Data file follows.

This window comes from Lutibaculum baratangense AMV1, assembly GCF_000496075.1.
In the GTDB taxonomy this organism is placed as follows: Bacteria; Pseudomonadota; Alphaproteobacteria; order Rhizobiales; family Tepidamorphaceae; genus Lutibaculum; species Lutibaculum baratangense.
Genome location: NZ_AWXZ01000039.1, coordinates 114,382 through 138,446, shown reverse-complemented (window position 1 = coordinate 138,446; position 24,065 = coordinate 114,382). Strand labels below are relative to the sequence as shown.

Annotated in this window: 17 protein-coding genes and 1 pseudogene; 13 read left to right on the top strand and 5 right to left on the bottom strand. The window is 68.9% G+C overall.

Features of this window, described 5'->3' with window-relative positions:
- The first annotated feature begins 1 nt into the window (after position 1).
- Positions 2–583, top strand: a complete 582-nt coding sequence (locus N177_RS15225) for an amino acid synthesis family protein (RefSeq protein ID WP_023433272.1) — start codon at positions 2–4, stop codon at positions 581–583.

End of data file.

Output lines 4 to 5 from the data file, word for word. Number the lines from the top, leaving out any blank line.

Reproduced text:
Annotated in this window: 17 protein-coding genes and 1 pseudogene; 13 read left to right on the top strand and 5 right to left on the bottom strand. The window is 68.9% G+C overall.

Features of this window, described 5'->3' with window-relative positions: